I’ve been taking pictures of myself wearing the same tank top after each fill. In the end, I’ll share an entire series of pictures from start to finish so that you ladies that are gearing up for surgery can see the progress that’s made during expansion. I’ve had a few very heart-felt messages from some of you (both on the blog and privately) that are nervous about expansion because of the pain that you’ve read about in my posts. I don’t ever want to scare you, but I do want to make sure that I share my experience so that you go into this with as much information as you can. More importantly, I want you to know that even through the pain, I’m still progressing and happy with the decision I made. I think it’s at least somewhat helpful for you to see the difference that the 100cc fill made for me. Not only so you can visualize the size difference, but also so that you can see that from first glance, you probably wouldn’t know that I was going through reconstruction.

Here are two photos. (When I post final pictures, they’ll be edited better and not just straight from my phone.) I just really wanted to post something so that you’d have a good idea of what the difference in the two fills looks like…and you can see I’m slowly starting to get some sort of shape to them. I hope that they are taken for what they are – an encouragement to stay focused and know that we do, in fact, survive expansion.

Because we should not fear expansion…expansion should fear us.

Before 100cc fill (yes, that’s Happy being lazy on the couch)

After 100cc fill…ouch

Comments on: "I WORE A TSHIRT!" (6)

  1. Mandy im so sorry you are going through this. I wanted to let you know that since Nov. My mom has been batteling breast cancer. She finished all of her chemo and has had the same surgery. My family and I moved in with her to help her out a few months ago. I feel for you because I know what she has gone through. I think you are a few weeks or a month ahead if her but I want to thank you for your blog because it helps me kind of know what to expect as far as what she may be feeling or how bad she may be feeling. I am happy to tell you that she is now cancer free and we are all full of hope. I do hope that every thing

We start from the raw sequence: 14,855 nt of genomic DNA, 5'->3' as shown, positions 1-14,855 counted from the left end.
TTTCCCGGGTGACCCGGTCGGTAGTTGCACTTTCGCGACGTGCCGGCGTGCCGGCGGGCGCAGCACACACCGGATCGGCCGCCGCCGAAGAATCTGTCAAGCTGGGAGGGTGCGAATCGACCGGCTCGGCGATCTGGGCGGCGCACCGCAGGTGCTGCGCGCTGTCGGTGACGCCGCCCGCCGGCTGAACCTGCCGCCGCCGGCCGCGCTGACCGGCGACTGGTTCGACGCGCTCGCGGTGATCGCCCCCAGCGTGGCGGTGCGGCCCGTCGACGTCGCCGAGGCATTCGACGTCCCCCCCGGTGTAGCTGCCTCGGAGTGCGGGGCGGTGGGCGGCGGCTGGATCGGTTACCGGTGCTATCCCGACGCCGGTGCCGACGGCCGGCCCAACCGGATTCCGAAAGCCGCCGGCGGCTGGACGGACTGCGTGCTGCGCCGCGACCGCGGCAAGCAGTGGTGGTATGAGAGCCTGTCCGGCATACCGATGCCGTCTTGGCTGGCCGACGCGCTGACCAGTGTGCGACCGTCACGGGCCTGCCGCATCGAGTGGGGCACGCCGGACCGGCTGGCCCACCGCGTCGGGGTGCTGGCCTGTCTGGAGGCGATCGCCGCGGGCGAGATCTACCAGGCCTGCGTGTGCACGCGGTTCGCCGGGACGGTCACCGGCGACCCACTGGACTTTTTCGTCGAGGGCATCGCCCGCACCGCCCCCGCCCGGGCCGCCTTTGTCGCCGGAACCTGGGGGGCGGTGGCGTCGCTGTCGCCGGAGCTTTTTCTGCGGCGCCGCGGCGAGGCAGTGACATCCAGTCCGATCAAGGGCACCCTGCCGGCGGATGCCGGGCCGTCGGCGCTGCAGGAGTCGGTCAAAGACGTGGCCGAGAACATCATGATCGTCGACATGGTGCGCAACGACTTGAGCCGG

• Sorry about that. Everything goes smooth for you with a minimal amount of pain. I wish you the best of luck and I hope this new out look on life is the best it can be.

      • Thank you Mitch. I’m so happy to hear that your mom is doing better! Please feel free to share my blog with her. Everyone’s experience is different, but maybe she’ll find something helpful through reading about my experience. It’s so nice to hear that you’ve gotten helpful insight from it as well. I’m happy to answer questions if she has any. I’m sure she’s going to do well with it. And the peace of knowing that she will remain cancer free after the surgery will be sooooo worth any discomfort she might feel during reconstruction. Much love to you guys! She’s lucky to have your help and support!

  2. Happy to have found your blog. I’ve wondered about the comfort level of the expansion process myself so was nice to read about someone that is going through it. I will be having a mastectomy on July 20th….and am not looking forward to the whole reconstruction process or not being able to wear normal clothes like you mentioned as well. Heck, I’m worried about the two not matching since I’m only having one done…LOL. God help us! Sending you strength and positive thoughts!!

    • I’m glad you found me too! The weird thing is that some people have pain like I have and others don’t. I will pray that you are one of the ones that has little pain. 🙂 Good luck with surgery! Feel free to ask me anything if you have questions before or during reconstruction. Sending you good thoughts as well!